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Series:International Finance Discussion Papers 

Working Paper
Can long-run restrictions identify technology shocks?

Gali's innovative approach of imposing long-run restrictions on a vector autoregression (VAR) to identify the effects of a technology shock has become widely utilized. In this paper, we investigate its reliability through Monte Carlo simulations of several relatively standard business cycle models. We find it encouraging that the impulse responses derived from applying the Gali methodology to the artificial data generally have the same sign and qualitative pattern as the true responses. However, we highlight the importance of small-sample bias in the estimated impulse responses and show that ...
International Finance Discussion Papers , Paper 792

Working Paper
Estimating consumer import demand equations

International Finance Discussion Papers , Paper 105

Working Paper
U.S. banks, exchange markets, and the dollar, Sept.-Nov. 1978

International Finance Discussion Papers , Paper 151

Working Paper
Explaining the energy consumption portfolio in a cross-section of countries: are the BRICs different?

This paper uses disaggregated data from a broad cross-section of countries to empirically assess differences in energy consumption profiles across countries. We find empirical support for the energy ladder hypothesis, which contends that as an economy develops it transits away from a heavier reliance on traditional fuel sources towards an increase in the use of modern commercial energy sources. We also find empirical support for the hypothesis that structural transformation--the idea that as an economy matures, it transforms away from agriculture-based activity into industrial activity and, ...
International Finance Discussion Papers , Paper 1015

Working Paper
Equilibrium liquidity premia

This paper studies in a general framework the relative prices of perpetuities with identical dividends and different bid-ask spreads. It establishes four sets of conditions under which the liquidity premium is always positive (i.e., an asset with smaller spread always commands a higher price). To show that the liquidity premium is not necessarily positive, the paper presents two examples of general equilibrium in which the liquidity premium is sometimes negative. The paper also establishes four sets of conditions under which the price-spread relation is convex and uses results on asset price ...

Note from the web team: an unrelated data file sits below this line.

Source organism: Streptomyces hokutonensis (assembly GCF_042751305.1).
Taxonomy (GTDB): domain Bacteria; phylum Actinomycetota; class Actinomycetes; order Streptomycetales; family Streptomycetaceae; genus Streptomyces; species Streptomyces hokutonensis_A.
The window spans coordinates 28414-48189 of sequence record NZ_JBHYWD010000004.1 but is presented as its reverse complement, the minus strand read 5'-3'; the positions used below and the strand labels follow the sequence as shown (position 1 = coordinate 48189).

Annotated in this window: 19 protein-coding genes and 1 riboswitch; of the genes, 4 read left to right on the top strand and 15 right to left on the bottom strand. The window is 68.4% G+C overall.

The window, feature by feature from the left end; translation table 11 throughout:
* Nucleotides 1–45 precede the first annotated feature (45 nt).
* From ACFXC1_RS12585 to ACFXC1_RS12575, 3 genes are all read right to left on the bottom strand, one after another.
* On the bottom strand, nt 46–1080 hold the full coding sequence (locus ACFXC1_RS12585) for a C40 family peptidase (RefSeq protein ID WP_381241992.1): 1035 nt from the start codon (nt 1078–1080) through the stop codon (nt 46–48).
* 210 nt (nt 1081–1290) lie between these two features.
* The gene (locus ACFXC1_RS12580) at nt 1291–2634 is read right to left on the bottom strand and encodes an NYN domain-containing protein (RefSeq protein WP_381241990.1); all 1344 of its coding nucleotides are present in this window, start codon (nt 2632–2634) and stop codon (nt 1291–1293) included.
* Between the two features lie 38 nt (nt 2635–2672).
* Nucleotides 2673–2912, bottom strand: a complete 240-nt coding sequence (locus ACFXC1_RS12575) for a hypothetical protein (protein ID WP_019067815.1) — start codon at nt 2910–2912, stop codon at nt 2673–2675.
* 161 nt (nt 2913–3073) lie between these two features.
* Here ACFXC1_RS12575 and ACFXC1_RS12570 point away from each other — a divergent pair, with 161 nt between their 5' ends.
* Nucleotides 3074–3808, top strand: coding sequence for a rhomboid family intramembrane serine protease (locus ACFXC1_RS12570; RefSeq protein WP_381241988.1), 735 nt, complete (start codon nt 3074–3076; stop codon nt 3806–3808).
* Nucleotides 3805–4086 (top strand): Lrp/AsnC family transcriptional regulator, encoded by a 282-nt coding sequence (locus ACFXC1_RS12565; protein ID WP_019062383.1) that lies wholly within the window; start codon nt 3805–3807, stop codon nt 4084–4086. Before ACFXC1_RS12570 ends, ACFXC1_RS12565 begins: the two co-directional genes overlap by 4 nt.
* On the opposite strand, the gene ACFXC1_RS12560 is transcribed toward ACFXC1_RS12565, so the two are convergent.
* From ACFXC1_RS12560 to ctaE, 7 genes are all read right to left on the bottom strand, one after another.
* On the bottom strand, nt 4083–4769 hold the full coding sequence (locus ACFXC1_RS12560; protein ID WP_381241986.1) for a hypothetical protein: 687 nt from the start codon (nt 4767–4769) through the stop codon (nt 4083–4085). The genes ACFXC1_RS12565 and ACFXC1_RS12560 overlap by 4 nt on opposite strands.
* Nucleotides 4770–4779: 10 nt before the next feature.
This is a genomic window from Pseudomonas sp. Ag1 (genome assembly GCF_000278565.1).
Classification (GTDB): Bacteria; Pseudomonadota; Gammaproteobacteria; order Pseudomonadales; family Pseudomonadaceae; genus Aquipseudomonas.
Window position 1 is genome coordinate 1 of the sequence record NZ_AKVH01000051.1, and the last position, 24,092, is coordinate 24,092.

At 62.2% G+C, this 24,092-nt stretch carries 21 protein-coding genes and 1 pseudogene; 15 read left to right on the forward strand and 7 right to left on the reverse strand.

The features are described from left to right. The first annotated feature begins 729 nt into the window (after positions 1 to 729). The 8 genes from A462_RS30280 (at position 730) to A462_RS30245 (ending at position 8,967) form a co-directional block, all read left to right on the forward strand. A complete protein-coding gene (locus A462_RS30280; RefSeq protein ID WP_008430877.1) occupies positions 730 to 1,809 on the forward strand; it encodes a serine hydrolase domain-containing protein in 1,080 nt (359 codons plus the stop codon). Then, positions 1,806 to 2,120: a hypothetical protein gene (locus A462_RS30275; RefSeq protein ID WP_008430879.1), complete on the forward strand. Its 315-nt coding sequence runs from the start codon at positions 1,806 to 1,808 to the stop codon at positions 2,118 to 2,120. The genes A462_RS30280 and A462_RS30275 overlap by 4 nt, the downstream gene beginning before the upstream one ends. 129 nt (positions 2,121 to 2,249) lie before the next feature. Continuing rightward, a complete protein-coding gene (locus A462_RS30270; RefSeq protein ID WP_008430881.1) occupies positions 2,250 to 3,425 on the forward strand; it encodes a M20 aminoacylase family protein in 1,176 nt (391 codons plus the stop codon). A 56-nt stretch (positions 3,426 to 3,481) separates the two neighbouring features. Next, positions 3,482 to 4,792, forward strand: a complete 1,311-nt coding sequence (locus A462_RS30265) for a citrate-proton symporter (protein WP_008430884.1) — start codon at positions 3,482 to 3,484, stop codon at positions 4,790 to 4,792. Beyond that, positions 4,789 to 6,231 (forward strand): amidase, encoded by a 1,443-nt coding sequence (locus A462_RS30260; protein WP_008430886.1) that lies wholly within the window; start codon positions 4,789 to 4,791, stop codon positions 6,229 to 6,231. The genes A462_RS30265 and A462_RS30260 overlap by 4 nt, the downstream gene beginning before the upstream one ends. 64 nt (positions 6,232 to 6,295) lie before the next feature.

International Finance Discussion Papers , Paper 615

Working Paper
Evaluating Asset-Market Effects of Unconventional Monetary Policy: A Cross-Country Comparison

This paper examines the effects of unconventional monetary policy by the Federal Reserve, Bank of England, European Central Bank and Bank of Japan on bond yields, stock prices and exchange rates. We use common methodologies for the four central banks, with daily and intradaily asset price data. We emphasize the use of intradaily data to identify the causal effect of monetary policy surprises. We find that these policies are effective in easing financial conditions when policy rates are stuck at the zero lower bound, apparently largely by reducing term premia.
International Finance Discussion Papers , Paper 1101

Working Paper
Trade integration, competition, and the decline in exchange-rate pass-through

Over the past twenty years, U.S. import prices have become less responsive to the exchange rate. We propose that a significant portion of this decline is a result of increased trade integration. To illustrate this effect, we develop an open economy DGE model in which trade occurs along both the intensive and extensive margins. The key element we introduce into this environment is strategic complementarity in price setting. As a result, a firm's pricing decision depends on the prices set by its competitors. This feature implies that a foreign exporter finds it optimal to vary its markup in ...
International Finance Discussion Papers , Paper 864

Working Paper
The identification of destabilizing foreign exchange speculation

International Finance Discussion Papers , Paper 100

Working Paper
The Effect of Monetary Policy on Housing Tenure Choice as an Explanation for the Price Puzzle

In this paper we provide an alternative explanation for the price puzzle (Sims 1992) based on the effect of monetary policy on housing tenure choice and the weight of the shelter component in overall CPI. In the presence of nominal or financial frictions, when interest rates increase, the real cost of owning a house increases, and this increase may make some people prefer to rent instead of buying. This change in consumption behavior increases the price of rents relative to other goods. Starting in 1983, homeownership costs are based on a measure of implied owner equivalent rent, which is ...
International Finance Discussion Papers , Paper 1171

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